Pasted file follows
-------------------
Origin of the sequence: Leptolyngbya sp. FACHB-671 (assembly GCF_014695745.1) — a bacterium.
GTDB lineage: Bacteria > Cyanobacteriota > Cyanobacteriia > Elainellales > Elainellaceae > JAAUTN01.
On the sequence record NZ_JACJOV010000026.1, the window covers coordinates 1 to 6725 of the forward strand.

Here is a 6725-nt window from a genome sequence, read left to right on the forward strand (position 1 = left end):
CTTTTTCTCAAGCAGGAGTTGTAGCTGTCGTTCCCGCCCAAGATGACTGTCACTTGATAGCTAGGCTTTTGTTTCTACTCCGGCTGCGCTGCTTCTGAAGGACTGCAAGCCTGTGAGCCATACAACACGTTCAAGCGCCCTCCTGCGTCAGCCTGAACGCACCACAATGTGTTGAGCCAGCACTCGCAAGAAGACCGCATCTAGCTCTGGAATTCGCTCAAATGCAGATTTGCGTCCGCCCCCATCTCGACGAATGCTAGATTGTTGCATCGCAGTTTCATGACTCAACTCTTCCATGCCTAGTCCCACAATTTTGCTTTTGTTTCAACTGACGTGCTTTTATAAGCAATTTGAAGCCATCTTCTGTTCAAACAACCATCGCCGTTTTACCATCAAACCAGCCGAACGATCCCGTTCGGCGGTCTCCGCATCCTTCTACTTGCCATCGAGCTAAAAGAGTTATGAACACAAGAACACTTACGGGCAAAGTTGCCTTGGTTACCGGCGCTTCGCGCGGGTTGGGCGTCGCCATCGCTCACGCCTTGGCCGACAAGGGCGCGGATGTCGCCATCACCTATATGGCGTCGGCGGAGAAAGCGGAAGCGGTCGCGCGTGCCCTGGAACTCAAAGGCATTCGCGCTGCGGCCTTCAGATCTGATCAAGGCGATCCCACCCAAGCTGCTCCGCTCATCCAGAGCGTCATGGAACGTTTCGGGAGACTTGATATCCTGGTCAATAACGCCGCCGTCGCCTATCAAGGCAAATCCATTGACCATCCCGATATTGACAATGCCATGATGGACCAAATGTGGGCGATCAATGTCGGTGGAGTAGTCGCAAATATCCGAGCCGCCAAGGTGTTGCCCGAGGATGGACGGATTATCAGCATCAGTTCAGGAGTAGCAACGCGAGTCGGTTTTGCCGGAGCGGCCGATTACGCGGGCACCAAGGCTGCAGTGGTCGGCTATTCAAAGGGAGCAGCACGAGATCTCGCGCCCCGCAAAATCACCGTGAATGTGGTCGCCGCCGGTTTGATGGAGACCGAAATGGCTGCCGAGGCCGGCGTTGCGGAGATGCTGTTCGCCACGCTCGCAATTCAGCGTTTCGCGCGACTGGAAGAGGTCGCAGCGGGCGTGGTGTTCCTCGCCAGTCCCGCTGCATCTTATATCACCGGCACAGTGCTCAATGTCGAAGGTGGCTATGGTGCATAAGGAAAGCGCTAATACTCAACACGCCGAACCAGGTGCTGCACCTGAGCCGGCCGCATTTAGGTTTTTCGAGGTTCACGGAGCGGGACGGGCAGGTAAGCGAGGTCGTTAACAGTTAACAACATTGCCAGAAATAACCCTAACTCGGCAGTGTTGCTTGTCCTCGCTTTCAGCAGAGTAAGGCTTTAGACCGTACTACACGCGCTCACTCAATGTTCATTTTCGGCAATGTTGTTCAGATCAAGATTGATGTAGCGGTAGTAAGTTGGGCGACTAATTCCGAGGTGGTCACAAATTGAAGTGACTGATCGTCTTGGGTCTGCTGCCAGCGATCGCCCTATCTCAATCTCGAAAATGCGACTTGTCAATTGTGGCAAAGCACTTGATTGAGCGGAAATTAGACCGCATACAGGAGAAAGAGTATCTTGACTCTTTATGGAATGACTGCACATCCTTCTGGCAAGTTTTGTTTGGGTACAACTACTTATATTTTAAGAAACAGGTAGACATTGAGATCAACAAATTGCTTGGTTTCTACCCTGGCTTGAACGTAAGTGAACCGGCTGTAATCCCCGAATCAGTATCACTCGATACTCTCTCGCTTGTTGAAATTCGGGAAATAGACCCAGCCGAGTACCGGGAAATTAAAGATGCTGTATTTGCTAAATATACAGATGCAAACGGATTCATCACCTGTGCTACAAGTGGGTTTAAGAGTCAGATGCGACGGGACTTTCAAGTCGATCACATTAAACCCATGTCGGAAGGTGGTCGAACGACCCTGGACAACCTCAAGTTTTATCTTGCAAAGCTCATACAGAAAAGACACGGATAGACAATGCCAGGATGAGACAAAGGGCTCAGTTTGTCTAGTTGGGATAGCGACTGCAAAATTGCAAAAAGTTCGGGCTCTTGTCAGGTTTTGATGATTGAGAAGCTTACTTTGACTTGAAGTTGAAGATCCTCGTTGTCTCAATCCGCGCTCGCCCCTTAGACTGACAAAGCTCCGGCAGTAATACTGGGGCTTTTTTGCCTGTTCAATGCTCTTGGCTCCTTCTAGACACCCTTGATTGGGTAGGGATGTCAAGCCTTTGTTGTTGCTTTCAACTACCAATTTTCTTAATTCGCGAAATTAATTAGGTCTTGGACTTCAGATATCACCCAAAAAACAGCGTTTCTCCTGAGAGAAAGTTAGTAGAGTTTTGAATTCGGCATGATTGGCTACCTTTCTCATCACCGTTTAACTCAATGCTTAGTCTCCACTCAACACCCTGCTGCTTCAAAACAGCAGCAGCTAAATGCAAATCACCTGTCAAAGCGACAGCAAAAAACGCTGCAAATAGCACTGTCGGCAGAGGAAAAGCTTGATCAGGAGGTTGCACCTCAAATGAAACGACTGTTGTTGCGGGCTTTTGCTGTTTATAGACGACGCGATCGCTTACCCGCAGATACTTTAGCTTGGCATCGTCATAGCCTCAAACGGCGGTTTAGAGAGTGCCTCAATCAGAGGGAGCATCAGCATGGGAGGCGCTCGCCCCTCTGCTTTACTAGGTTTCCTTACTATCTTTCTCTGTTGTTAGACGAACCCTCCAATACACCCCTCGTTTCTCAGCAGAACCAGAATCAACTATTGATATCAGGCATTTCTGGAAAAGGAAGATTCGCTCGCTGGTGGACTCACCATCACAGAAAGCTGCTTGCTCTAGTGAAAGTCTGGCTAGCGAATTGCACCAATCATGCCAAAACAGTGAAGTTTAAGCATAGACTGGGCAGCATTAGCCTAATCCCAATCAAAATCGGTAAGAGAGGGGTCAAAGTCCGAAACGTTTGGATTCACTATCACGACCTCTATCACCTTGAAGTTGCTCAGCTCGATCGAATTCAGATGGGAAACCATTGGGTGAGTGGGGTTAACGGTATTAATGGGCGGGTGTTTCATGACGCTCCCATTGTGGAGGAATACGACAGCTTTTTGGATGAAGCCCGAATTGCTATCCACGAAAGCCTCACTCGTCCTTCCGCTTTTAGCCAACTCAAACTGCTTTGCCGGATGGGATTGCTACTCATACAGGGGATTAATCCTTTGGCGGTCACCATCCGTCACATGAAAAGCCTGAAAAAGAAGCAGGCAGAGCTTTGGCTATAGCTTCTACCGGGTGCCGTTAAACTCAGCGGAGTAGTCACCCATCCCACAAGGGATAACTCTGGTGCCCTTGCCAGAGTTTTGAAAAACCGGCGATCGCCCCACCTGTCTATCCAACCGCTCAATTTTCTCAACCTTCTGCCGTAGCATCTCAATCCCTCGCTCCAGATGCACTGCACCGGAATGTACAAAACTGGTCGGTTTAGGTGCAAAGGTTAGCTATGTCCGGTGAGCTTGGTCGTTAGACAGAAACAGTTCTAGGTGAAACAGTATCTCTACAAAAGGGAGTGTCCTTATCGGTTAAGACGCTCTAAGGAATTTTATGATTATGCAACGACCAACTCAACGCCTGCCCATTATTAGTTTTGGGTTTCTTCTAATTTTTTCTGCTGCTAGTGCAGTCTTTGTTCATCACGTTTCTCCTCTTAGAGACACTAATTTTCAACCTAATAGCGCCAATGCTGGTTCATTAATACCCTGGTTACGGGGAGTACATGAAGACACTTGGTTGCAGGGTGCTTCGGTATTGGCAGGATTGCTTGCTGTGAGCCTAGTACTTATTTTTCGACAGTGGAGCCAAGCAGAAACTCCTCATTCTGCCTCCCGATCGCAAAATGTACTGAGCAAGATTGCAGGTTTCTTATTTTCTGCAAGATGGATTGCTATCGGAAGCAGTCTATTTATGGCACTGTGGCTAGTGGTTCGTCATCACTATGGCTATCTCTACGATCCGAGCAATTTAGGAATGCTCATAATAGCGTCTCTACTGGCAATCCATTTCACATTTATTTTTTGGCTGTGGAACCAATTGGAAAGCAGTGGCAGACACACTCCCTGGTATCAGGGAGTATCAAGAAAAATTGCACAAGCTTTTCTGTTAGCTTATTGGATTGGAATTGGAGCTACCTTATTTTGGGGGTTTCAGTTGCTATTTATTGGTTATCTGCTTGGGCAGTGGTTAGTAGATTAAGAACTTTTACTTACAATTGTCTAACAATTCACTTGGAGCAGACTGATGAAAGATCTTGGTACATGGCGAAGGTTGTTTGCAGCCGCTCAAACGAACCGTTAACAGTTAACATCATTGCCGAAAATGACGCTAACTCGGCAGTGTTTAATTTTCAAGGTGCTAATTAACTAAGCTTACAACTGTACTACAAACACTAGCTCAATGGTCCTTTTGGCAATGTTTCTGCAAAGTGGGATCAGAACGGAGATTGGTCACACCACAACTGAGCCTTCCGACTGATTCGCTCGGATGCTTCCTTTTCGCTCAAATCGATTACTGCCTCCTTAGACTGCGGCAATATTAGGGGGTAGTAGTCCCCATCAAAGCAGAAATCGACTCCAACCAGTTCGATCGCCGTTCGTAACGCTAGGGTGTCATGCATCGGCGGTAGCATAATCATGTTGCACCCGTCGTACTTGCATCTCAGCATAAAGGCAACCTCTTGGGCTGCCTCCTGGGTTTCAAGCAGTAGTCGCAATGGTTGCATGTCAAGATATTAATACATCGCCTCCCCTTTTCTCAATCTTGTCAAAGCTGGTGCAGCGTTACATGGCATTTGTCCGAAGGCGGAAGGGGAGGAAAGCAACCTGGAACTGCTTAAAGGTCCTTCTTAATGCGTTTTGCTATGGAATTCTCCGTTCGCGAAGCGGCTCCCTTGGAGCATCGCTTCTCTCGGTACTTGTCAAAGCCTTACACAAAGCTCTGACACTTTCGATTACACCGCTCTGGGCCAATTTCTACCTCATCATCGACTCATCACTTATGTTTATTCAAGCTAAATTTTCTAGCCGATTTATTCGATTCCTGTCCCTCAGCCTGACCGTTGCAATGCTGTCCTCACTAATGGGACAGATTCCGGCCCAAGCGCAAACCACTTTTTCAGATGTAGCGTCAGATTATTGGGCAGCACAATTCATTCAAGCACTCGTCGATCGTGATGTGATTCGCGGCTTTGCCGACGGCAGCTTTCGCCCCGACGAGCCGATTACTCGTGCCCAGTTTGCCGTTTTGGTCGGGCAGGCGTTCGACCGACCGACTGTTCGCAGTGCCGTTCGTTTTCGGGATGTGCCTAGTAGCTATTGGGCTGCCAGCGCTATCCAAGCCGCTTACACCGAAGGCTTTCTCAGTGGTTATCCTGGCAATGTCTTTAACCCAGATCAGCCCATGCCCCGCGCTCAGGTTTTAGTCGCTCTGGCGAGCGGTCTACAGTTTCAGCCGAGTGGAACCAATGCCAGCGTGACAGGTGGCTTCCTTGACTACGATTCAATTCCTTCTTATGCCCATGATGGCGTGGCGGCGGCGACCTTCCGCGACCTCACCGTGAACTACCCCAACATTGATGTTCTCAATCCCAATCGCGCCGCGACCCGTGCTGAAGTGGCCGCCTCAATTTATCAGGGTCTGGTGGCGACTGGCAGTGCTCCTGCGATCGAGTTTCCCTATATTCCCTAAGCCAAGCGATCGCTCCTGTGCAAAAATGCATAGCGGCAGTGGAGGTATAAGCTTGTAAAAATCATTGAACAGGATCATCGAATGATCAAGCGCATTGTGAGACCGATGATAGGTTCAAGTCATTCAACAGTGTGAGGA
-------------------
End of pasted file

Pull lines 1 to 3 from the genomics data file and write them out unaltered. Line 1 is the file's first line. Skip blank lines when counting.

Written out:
Origin of the sequence: Leptolyngbya sp. FACHB-671 (assembly GCF_014695745.1) — a bacterium.
GTDB lineage: Bacteria > Cyanobacteriota > Cyanobacteriia > Elainellales > Elainellaceae > JAAUTN01.
On the sequence record NZ_JACJOV010000026.1, the window covers coordinates 1 to 6725 of the forward strand.